Riding the Ranger — on automatic

0
215

When car manufacturers design cars, or utes for that matter, it is very easy to get tangled up in wish lists.
One of the more common items on a wish list, for utes anyway, is to make them into cars when it comes to driveability. Many manufacturers have gone to great lengths to achieve this, frequently diluting the functionality of the ute.

Ford is not guilty of this. The Ranger launched last year as the replacement for the long standing Courier has seen some improvements, but they certainly have not emasculated the backbone of the Ford working range.

Even with this — the top-of-the-tree 4×4, double-cabber in XLT specification — there is a sense and feeling of the Ford “Built Tough” philosophy, which has been the catch-cry of the Ranger’s predecessor.

That catch-cry has been reinforced, and the principle is alive and well in the Ranger.
Having side that, you can’t shy away from adding elements of refinement to the specification levels.

The XLT models in the Ranger line-up, therefore, boast heated rear window, 6-speaker disc CD player, chromed interior highlights, carpet floor covering, reclining front bucket seats and power windows.

More than pretty chrome

There is more to the XLT spec than just pretty chrome and convenience. The XLT has safety advantages too, including driver and front passenger side and knee airbags, ABS brakes with electronic brake force distribution and remote central locking.

Additionally, the XLT 4×4 double cab is the only Ranger model blessed with an optional automatic transmission.
Ford invested a great deal into securing this transmission, which offers a huge degree of what we call “elasticity” in the ratios. It creeps well in first gear and offers greater potential fuel savings thanks to the fifth cog at top gear.

And there is nothing tricky about the transmission. It is simple and strong, and brooks no nonsense with dicky Tiptronic-style pluses and minuses. Just drop it into Drive and go.
Of course, if you want to go places where the tarmac isn’t, you have the selectable 4WD on a dial-up controller just behind the shifter.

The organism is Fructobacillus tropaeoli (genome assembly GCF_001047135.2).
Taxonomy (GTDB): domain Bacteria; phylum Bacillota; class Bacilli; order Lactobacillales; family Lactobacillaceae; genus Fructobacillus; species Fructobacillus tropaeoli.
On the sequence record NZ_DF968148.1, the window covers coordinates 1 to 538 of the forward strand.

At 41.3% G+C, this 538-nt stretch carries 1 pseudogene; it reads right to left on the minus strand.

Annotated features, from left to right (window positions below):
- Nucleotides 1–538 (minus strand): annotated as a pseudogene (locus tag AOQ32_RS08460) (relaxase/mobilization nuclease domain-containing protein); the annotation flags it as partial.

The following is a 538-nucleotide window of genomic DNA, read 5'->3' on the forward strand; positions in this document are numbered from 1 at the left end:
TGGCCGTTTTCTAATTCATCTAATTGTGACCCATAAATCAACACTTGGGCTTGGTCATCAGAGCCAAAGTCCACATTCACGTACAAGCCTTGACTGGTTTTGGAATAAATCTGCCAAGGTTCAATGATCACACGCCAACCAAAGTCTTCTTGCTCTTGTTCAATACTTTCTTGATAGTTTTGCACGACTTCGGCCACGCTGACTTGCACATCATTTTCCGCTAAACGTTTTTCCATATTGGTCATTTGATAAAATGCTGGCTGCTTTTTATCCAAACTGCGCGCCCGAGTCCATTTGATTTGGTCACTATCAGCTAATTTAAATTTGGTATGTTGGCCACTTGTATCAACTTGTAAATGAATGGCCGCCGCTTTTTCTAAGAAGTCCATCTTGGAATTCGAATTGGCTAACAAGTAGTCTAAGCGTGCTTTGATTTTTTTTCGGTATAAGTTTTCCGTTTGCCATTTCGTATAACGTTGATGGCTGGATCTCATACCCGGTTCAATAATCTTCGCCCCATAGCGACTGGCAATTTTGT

It, too, is uncomplicated: 2WD, 4Hi and 4Lo — that’s it. Just dial up your traction requirement and take to the trees if that’s where you want to go. Your ground clearance, by the way, is 207mm or about 2mm more than you need to qualify as a true and proper 4×4.

The XLT 4×4 Ranger comes with the “hero” engine, namely a 3-litre common rail turbo diesel.
This powerplant, with its 115kW at 3200rpm and 380Nm of torque at 1800rpm, is standard fare for the 4x4s.
The 4x2s offer a 2.5-litre option in single cab derivatives, but the 3-litre is the real star of the Ranger show, offering smooth and responsive power delivery.

In fact, the engine is one element of the Ranger where some concessions to a car-like quality have been made. Yes, it is definitely a diesel, but there are enough diesel-powered passenger cars to compare it to.

Heavy-duty engine

The 3-litre is undeniably a heavy-duty engine designed to work rather than purr, but it is far from unrefined under load, making the workhorse remarkably tractable in and around the city.
Fuel consumption figures from Ford give the Ranger a 10.4-litre per 100km economy figure for the 3-litre auto and 9.2 litres per 100km for the 3-litre manual which, given the five person and cargo carrying ability of the ute, is pretty good economy especially on combined highway and urban cycle.

City roads handled superbly

On that line of thinking, the Ranger handles city and suburban roads comfortably and capably. Even the 13.6 metre turning circle demonstrates Ranger’s city capabilities.
But what of working on site?

Well, most buy utes with the intention of carrying stuff. And the Ranger double cab offers a 1530mm long, 1452mm wide and 457mm load tray.
Our test vehicle came with a Fleetline canopy with standard side windows and a conventional two-catch rear door. It’s an option, not standard.

Towing capacity for the Ranger is rated at 750kg for an unbraked trailer. For a braked trailer that figure jumps to 2500kg for the 3-litre auto and 3000kg for the 3-litre manual.
What is standard on the XLT 4x4s are the 16-inch alloy wheels running 254/70R16 tyres. 

We mentioned earlier that this model is the top model in the Ranger line-up and, as such, it commands the highest price.
At $53,990 even the top end Ranger auto is still looking healthy, given the level of specification, the ride quality and its capabilities.